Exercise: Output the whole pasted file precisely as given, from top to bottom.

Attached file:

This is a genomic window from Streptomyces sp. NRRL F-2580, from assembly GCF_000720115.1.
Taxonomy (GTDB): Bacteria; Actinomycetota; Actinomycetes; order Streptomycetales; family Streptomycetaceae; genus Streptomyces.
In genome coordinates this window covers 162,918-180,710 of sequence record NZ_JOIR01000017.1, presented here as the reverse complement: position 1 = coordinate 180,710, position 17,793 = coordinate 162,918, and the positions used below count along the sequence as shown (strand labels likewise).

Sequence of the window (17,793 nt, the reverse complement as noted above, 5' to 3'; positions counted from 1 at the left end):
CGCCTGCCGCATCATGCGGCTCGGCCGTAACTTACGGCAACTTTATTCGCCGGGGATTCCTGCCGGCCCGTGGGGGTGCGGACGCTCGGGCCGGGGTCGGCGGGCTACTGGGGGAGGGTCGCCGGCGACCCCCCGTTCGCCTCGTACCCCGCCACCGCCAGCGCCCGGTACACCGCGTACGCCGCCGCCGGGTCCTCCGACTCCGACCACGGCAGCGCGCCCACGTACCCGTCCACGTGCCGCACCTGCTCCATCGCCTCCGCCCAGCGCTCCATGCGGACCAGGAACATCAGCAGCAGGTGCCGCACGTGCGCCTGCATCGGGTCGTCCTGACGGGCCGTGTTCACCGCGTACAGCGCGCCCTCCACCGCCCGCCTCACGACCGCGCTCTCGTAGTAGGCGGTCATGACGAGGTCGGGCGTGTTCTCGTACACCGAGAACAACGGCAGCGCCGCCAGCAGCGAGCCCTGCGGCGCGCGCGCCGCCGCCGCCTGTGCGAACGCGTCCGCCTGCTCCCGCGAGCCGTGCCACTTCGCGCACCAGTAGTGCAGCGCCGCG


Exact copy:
This is a genomic window from Streptomyces sp. NRRL F-2580, from assembly GCF_000720115.1.
Taxonomy (GTDB): Bacteria; Actinomycetota; Actinomycetes; order Streptomycetales; family Streptomycetaceae; genus Streptomyces.
In genome coordinates this window covers 162,918-180,710 of sequence record NZ_JOIR01000017.1, presented here as the reverse complement: position 1 = coordinate 180,710, position 17,793 = coordinate 162,918, and the positions used below count along the sequence as shown (strand labels likewise).

Sequence of the window (17,793 nt, the reverse complement as noted above, 5' to 3'; positions counted from 1 at the left end):
CGCCTGCCGCATCATGCGGCTCGGCCGTAACTTACGGCAACTTTATTCGCCGGGGATTCCTGCCGGCCCGTGGGGGTGCGGACGCTCGGGCCGGGGTCGGCGGGCTACTGGGGGAGGGTCGCCGGCGACCCCCCGTTCGCCTCGTACCCCGCCACCGCCAGCGCCCGGTACACCGCGTACGCCGCCGCCGGGTCCTCCGACTCCGACCACGGCAGCGCGCCCACGTACCCGTCCACGTGCCGCACCTGCTCCATCGCCTCCGCCCAGCGCTCCATGCGGACCAGGAACATCAGCAGCAGGTGCCGCACGTGCGCCTGCATCGGGTCGTCCTGACGGGCCGTGTTCACCGCGTACAGCGCGCCCTCCACCGCCCGCCTCACGACCGCGCTCTCGTAGTAGGCGGTCATGACGAGGTCGGGCGTGTTCTCGTACACCGAGAACAACGGCAGCGCCGCCAGCAGCGAGCCCTGCGGCGCGCGCGCCGCCGCCGCCTGTGCGAACGCGTCCGCCTGCTCCCGCGAGCCGTGCCACTTCGCGCACCAGTAGTGCAGCGCCGCG